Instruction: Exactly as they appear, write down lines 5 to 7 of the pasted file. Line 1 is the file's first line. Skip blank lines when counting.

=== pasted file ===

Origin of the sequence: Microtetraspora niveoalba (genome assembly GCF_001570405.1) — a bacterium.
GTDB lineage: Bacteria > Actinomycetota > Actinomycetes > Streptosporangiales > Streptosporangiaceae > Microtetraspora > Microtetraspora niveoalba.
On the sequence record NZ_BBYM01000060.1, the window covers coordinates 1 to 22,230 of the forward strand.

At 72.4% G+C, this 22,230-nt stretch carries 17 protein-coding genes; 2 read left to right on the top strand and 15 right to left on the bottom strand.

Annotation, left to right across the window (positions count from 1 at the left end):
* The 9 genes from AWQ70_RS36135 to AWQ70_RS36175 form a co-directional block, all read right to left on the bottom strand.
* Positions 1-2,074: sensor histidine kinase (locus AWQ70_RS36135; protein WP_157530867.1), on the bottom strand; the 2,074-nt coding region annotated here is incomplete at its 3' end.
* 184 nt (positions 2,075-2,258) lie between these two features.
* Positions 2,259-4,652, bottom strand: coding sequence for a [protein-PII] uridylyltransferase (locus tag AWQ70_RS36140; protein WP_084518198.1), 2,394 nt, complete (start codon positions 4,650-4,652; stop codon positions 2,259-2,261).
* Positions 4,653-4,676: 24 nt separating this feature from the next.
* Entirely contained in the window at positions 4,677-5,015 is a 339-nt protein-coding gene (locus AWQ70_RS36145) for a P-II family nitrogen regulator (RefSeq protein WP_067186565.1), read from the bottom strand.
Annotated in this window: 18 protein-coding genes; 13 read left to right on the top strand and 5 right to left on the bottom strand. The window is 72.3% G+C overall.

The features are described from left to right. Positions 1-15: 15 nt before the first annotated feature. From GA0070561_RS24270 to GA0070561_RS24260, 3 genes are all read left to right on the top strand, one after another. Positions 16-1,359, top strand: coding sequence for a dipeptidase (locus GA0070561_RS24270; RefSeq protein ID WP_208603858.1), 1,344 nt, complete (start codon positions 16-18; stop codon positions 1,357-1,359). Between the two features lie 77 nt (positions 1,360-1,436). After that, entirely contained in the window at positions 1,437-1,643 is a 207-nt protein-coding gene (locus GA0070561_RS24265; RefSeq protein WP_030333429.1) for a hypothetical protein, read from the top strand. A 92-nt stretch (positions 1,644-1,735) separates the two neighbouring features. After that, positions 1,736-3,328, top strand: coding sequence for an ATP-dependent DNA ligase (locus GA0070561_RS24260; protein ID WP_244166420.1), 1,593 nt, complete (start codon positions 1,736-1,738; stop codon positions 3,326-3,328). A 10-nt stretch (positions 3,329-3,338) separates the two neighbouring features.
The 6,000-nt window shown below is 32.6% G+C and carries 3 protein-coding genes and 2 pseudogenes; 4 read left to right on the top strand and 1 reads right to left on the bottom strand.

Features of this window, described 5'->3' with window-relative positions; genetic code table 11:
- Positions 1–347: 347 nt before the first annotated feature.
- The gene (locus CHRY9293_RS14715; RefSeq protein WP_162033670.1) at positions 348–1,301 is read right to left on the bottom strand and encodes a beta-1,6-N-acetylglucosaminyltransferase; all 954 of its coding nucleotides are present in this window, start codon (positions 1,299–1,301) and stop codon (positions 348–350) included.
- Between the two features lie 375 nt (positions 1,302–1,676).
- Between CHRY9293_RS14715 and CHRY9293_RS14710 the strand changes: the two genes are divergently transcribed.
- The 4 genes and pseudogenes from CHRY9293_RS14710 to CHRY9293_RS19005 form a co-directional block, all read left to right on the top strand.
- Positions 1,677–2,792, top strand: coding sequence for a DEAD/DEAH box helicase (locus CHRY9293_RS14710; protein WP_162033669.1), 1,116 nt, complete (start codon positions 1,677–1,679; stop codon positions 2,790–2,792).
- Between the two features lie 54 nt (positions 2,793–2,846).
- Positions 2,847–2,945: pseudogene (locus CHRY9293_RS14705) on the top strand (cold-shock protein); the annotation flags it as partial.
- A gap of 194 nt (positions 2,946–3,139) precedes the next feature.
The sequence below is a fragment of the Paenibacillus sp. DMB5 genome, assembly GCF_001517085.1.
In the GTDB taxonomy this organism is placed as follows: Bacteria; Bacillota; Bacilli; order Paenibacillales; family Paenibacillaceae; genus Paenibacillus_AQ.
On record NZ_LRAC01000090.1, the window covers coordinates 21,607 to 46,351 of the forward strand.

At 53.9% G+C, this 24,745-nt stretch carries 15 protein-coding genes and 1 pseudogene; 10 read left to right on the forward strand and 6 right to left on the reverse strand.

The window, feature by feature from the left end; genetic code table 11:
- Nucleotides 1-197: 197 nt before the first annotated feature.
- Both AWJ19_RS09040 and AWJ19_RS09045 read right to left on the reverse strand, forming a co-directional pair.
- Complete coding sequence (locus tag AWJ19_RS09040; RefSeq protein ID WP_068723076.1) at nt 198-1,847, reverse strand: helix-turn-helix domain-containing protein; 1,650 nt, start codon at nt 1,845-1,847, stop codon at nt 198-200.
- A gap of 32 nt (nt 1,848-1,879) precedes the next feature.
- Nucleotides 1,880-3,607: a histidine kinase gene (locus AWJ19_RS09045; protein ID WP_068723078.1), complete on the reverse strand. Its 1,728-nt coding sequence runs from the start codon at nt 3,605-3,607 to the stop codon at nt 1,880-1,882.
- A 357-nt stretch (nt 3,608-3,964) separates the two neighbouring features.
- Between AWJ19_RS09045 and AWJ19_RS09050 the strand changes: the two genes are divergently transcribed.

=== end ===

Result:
Annotation, left to right across the window (positions count from 1 at the left end):
* The 9 genes from AWQ70_RS36135 to AWQ70_RS36175 form a co-directional block, all read right to left on the bottom strand.
* Positions 1-2,074: sensor histidine kinase (locus AWQ70_RS36135; protein WP_157530867.1), on the bottom strand; the 2,074-nt coding region annotated here is incomplete at its 3' end.